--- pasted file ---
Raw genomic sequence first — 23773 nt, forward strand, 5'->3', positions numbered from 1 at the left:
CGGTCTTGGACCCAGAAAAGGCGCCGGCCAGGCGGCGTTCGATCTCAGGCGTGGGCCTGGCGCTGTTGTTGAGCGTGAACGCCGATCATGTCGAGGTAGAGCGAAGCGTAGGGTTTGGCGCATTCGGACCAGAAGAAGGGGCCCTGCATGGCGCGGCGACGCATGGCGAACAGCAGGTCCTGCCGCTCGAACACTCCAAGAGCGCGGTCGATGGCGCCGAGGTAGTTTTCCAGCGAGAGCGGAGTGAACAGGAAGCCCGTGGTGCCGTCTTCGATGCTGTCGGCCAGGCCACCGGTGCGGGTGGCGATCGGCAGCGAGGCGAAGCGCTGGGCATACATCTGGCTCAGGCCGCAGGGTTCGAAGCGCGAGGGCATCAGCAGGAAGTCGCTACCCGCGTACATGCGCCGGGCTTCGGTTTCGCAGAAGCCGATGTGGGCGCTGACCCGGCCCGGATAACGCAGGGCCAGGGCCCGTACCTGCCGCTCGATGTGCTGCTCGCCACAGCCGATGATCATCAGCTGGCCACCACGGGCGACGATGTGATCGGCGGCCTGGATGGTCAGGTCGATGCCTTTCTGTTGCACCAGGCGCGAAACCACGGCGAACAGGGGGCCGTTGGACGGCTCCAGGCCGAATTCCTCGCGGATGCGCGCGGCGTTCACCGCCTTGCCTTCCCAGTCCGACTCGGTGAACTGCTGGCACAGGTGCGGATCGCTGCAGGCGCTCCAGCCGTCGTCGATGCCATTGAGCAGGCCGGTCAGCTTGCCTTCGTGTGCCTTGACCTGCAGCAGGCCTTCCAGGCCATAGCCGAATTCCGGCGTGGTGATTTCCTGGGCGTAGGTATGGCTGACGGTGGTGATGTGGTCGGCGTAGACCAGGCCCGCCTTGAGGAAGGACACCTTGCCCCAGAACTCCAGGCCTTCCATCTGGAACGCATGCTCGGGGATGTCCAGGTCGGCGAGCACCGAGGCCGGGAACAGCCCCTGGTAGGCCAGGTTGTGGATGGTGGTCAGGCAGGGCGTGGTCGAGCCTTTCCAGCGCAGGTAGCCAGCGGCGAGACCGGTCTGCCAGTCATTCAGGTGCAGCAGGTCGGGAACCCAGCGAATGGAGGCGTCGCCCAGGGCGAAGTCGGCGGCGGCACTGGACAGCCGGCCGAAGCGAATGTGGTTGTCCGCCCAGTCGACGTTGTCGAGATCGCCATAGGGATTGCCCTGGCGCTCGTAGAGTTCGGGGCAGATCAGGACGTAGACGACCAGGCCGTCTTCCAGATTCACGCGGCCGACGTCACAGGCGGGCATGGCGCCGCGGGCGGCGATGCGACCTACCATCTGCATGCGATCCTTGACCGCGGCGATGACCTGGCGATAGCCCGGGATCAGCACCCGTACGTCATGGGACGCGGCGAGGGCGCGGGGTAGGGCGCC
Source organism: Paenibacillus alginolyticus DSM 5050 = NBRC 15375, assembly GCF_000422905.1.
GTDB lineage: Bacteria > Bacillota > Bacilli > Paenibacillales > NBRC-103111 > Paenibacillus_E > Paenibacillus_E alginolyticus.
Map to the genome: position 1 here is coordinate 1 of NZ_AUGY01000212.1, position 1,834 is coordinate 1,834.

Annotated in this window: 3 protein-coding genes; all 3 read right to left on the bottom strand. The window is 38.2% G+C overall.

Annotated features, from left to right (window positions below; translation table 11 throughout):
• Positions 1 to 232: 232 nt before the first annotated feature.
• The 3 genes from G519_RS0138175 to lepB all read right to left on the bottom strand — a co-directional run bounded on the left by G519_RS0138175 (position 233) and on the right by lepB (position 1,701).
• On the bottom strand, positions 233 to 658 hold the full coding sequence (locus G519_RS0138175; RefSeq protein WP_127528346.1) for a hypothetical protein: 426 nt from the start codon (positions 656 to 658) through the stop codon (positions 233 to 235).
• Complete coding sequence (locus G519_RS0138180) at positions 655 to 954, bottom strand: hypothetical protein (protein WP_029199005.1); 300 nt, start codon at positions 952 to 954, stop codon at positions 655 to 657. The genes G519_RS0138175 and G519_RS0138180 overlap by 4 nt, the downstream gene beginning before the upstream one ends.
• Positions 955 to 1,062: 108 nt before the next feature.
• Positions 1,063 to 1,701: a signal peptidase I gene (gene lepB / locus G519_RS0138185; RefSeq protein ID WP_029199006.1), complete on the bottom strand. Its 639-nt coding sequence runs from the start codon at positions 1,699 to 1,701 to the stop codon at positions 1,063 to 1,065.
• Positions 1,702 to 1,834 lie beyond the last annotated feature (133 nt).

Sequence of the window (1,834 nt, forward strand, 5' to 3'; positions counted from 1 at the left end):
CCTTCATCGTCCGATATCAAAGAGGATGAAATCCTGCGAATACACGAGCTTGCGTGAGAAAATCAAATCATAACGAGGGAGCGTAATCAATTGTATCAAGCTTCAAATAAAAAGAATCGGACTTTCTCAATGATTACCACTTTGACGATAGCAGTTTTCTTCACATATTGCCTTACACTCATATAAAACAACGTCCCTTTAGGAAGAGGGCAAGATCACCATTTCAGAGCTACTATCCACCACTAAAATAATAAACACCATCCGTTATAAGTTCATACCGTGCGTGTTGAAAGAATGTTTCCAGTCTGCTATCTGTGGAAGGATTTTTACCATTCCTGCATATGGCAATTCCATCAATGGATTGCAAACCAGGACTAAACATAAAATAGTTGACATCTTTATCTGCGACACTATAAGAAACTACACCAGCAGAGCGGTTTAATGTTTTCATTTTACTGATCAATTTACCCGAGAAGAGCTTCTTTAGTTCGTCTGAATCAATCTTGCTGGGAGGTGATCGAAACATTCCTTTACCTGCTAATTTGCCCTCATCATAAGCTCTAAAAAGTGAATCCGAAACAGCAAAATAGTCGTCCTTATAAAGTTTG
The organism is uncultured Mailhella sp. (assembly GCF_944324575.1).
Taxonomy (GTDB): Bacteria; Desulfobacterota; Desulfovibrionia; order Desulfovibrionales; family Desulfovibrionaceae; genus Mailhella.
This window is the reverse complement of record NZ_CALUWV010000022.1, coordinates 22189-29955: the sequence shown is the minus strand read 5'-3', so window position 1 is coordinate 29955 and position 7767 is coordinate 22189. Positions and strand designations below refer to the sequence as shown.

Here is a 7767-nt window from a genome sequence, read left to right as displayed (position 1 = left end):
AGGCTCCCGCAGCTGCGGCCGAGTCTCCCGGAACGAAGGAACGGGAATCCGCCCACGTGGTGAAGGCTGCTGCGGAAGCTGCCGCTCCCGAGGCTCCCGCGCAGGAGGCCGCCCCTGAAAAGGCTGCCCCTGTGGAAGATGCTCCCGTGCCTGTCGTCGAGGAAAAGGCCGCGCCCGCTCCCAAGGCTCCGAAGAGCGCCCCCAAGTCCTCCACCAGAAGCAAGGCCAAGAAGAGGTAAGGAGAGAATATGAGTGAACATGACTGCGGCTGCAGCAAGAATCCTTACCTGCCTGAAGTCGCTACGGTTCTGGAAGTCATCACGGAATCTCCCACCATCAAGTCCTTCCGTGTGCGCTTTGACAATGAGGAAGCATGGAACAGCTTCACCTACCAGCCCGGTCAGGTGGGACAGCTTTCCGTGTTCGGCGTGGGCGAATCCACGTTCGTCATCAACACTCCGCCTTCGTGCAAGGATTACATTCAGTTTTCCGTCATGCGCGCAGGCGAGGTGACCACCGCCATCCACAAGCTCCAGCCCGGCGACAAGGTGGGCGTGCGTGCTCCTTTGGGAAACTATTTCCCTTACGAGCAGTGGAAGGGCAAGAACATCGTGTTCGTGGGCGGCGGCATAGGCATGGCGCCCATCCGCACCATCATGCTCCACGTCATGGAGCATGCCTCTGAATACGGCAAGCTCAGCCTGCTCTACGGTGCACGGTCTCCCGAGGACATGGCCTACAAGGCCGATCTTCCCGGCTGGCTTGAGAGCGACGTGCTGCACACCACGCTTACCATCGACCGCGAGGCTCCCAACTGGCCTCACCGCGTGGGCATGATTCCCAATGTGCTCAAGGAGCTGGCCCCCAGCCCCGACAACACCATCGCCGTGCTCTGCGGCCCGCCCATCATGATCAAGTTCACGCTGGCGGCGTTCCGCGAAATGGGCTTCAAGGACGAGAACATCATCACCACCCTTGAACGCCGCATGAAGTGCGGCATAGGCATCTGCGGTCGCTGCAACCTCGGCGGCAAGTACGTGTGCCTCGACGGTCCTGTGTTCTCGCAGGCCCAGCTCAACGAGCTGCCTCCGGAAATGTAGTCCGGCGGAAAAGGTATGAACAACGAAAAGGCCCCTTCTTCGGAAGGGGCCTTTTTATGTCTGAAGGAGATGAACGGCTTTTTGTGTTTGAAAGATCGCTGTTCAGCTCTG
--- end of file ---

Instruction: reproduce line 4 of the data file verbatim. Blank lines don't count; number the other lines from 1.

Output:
GTDB lineage: Bacteria > Bacillota > Bacilli > Paenibacillales > NBRC-103111 > Paenibacillus_E > Paenibacillus_E alginolyticus.